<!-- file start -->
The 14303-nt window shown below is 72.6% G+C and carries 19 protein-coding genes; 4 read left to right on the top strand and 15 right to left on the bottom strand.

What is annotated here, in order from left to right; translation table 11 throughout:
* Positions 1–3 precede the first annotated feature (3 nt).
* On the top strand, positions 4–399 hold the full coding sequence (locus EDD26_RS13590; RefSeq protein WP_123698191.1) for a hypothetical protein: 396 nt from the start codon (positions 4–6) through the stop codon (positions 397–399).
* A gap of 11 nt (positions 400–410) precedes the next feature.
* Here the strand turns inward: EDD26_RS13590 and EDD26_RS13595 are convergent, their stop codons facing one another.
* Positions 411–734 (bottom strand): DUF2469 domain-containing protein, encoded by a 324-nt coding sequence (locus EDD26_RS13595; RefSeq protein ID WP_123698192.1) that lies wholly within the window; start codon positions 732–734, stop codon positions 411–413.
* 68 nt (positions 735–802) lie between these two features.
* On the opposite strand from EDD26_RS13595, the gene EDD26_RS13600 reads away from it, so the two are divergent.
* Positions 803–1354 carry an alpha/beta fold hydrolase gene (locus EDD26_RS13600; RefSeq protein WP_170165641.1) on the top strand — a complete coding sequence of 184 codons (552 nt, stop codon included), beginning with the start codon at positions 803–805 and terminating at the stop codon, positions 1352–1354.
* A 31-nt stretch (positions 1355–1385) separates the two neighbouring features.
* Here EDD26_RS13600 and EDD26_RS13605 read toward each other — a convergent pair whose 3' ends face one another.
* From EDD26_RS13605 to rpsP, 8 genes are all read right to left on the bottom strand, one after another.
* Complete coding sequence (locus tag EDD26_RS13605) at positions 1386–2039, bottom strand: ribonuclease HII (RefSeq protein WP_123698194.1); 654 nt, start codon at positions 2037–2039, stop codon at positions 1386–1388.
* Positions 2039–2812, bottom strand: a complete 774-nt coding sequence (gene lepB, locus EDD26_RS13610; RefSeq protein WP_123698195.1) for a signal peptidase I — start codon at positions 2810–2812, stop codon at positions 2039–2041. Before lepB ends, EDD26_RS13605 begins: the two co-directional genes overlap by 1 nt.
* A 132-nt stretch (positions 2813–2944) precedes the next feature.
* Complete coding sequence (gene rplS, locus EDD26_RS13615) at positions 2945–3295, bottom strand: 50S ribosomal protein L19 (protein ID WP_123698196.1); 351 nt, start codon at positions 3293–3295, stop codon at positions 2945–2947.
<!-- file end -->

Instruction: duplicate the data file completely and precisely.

The 14303-nt window shown below is 72.6% G+C and carries 19 protein-coding genes; 4 read left to right on the top strand and 15 right to left on the bottom strand.

What is annotated here, in order from left to right; translation table 11 throughout:
* Positions 1–3 precede the first annotated feature (3 nt).
* On the top strand, positions 4–399 hold the full coding sequence (locus EDD26_RS13590; RefSeq protein WP_123698191.1) for a hypothetical protein: 396 nt from the start codon (positions 4–6) through the stop codon (positions 397–399).
* A gap of 11 nt (positions 400–410) precedes the next feature.
* Here the strand turns inward: EDD26_RS13590 and EDD26_RS13595 are convergent, their stop codons facing one another.
* Positions 411–734 (bottom strand): DUF2469 domain-containing protein, encoded by a 324-nt coding sequence (locus EDD26_RS13595; RefSeq protein ID WP_123698192.1) that lies wholly within the window; start codon positions 732–734, stop codon positions 411–413.
* 68 nt (positions 735–802) lie between these two features.
* On the opposite strand from EDD26_RS13595, the gene EDD26_RS13600 reads away from it, so the two are divergent.
* Positions 803–1354 carry an alpha/beta fold hydrolase gene (locus EDD26_RS13600; RefSeq protein WP_170165641.1) on the top strand — a complete coding sequence of 184 codons (552 nt, stop codon included), beginning with the start codon at positions 803–805 and terminating at the stop codon, positions 1352–1354.
* A 31-nt stretch (positions 1355–1385) separates the two neighbouring features.
* Here EDD26_RS13600 and EDD26_RS13605 read toward each other — a convergent pair whose 3' ends face one another.
* From EDD26_RS13605 to rpsP, 8 genes are all read right to left on the bottom strand, one after another.
* Complete coding sequence (locus tag EDD26_RS13605) at positions 1386–2039, bottom strand: ribonuclease HII (RefSeq protein WP_123698194.1); 654 nt, start codon at positions 2037–2039, stop codon at positions 1386–1388.
* Positions 2039–2812, bottom strand: a complete 774-nt coding sequence (gene lepB, locus EDD26_RS13610; RefSeq protein WP_123698195.1) for a signal peptidase I — start codon at positions 2810–2812, stop codon at positions 2039–2041. Before lepB ends, EDD26_RS13605 begins: the two co-directional genes overlap by 1 nt.
* A 132-nt stretch (positions 2813–2944) precedes the next feature.
* Complete coding sequence (gene rplS, locus EDD26_RS13615) at positions 2945–3295, bottom strand: 50S ribosomal protein L19 (protein ID WP_123698196.1); 351 nt, start codon at positions 3293–3295, stop codon at positions 2945–2947.